Cilantro is the Spanish word that refers to the leafy portions of Coriandrum sativum, a member of the parsley family. (The seeds are the spice coriander.) The herb has been used for many thousands of years for both food and medicine. In fact, archaeological and genetic evidence indicates that cilantro was cultivated by the ancient Egyptians and traces of the plant were discovered among the burial items in Tutankhamen's tomb.
The herb contains a number of active compounds that lend the plant anti-inflammatory, anti-fungal, antibacterial, cardioprotective, analgesic and anti-carcinogenic properties. The leaves also contain aldehyde groups that are responsible for the perception of experiencing a soapy taste when chewing the leaf in less than 20% of the population.
Cilantro also has a history of use as an anti-convulsant. Recently, scientists have found that one long-chain fatty aldehyde dubbed (E)-2-dodecenal acts on potassium channels to open them, reducing cellular excitability that might otherwise trigger a seizure. The researchers hope that understanding the molecular mechanism of dodecenal may assist in the development of safer and more effective anti-convulsant therapies.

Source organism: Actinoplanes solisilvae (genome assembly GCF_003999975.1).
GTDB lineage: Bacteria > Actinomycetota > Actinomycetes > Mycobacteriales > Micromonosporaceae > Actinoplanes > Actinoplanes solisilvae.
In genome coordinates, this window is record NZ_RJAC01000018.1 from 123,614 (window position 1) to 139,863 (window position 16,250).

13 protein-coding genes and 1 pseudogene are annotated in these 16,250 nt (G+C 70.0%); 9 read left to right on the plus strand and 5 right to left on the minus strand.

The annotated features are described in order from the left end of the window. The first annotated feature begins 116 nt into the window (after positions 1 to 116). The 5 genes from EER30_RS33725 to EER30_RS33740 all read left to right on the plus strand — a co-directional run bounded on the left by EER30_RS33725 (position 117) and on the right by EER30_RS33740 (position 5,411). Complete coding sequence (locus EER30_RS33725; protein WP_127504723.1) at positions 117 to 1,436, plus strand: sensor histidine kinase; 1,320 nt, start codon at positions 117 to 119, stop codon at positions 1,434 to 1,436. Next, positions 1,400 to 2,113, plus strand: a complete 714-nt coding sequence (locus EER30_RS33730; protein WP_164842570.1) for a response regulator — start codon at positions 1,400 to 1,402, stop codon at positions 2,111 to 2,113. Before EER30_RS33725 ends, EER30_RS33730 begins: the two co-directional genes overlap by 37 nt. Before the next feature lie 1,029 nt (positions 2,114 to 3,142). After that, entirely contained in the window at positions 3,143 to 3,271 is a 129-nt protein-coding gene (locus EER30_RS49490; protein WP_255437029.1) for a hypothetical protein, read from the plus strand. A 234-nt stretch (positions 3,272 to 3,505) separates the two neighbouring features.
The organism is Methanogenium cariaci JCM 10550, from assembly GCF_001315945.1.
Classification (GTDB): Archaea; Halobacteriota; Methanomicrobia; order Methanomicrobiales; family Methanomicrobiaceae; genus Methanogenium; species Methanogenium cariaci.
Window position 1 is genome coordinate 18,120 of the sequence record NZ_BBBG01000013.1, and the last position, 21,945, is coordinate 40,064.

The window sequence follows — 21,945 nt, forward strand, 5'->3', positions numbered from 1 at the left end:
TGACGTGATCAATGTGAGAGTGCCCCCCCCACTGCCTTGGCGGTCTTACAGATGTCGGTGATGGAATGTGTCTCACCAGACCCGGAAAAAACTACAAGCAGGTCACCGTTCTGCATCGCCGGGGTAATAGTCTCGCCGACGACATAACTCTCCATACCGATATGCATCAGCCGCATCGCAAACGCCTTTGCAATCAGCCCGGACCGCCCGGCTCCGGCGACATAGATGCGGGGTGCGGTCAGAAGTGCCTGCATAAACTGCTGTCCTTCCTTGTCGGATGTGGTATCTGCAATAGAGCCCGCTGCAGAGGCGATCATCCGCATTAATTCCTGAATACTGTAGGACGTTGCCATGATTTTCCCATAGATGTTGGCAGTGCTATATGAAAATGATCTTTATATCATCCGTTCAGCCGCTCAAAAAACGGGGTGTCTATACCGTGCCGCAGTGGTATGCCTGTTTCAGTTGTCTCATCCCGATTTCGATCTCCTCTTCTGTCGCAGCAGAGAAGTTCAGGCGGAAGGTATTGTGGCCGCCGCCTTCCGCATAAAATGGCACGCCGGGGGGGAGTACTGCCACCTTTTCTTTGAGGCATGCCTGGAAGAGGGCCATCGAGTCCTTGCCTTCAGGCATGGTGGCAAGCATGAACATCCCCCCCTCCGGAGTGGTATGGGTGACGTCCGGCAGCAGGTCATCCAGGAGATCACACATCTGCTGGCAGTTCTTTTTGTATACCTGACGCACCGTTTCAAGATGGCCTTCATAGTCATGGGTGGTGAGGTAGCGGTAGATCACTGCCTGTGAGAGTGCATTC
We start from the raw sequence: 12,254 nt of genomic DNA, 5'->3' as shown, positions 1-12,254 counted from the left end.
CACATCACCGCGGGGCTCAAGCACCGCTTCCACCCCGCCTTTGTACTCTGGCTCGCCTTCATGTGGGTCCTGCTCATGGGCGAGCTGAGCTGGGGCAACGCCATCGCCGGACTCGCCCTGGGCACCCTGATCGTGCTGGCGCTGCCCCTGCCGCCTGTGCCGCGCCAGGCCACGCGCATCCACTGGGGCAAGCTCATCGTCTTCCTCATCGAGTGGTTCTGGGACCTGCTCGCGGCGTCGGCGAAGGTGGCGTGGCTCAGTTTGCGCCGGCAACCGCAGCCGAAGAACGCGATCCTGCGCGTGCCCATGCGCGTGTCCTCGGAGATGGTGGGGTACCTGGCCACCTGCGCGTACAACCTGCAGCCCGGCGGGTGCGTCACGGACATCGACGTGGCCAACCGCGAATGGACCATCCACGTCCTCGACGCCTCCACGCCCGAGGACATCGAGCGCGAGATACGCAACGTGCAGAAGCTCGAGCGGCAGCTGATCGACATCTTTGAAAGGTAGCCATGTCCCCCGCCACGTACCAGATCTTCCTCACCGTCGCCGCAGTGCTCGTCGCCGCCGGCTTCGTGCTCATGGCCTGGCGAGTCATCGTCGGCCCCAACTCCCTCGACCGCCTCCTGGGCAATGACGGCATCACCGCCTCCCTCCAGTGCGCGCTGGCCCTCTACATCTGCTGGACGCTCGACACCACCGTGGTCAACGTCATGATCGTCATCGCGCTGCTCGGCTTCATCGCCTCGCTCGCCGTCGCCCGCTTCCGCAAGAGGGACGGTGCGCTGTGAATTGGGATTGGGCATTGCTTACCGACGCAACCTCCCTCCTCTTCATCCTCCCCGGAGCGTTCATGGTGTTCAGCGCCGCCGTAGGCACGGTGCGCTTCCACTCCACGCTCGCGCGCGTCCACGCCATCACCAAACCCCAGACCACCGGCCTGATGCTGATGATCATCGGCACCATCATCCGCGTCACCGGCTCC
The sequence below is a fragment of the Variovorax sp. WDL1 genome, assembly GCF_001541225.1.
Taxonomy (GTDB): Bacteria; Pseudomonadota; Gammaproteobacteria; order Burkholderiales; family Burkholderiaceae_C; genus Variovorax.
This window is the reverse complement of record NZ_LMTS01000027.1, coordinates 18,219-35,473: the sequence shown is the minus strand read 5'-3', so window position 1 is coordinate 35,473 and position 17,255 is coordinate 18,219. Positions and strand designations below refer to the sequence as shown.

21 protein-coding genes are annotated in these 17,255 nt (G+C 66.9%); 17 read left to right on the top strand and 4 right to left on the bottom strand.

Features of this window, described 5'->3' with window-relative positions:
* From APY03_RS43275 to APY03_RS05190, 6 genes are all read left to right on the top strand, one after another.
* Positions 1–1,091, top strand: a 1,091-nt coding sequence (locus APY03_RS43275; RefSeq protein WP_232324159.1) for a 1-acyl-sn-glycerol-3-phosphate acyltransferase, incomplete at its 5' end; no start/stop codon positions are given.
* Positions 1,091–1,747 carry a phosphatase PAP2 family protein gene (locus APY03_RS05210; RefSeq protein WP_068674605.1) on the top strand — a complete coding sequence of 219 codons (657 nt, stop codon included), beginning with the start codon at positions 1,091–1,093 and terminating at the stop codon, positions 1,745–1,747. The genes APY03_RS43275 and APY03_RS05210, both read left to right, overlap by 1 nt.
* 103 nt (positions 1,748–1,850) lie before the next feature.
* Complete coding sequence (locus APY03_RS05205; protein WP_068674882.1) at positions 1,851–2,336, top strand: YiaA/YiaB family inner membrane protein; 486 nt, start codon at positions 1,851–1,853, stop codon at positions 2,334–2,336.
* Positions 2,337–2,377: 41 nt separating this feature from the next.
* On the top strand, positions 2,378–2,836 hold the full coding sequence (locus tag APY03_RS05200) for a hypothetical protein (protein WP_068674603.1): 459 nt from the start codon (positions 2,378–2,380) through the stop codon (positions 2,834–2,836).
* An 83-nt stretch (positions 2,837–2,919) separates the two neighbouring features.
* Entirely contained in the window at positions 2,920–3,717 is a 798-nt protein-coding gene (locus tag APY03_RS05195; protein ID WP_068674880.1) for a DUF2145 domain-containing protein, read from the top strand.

Rían W. Manville, Geoffrey W. Abbott. Cilantro leaf harbors a potent potassium channel–activating anticonvulsant. The FASEB Journal, 2019; fj.201900485R DOI: 10.1096/fj.201900485R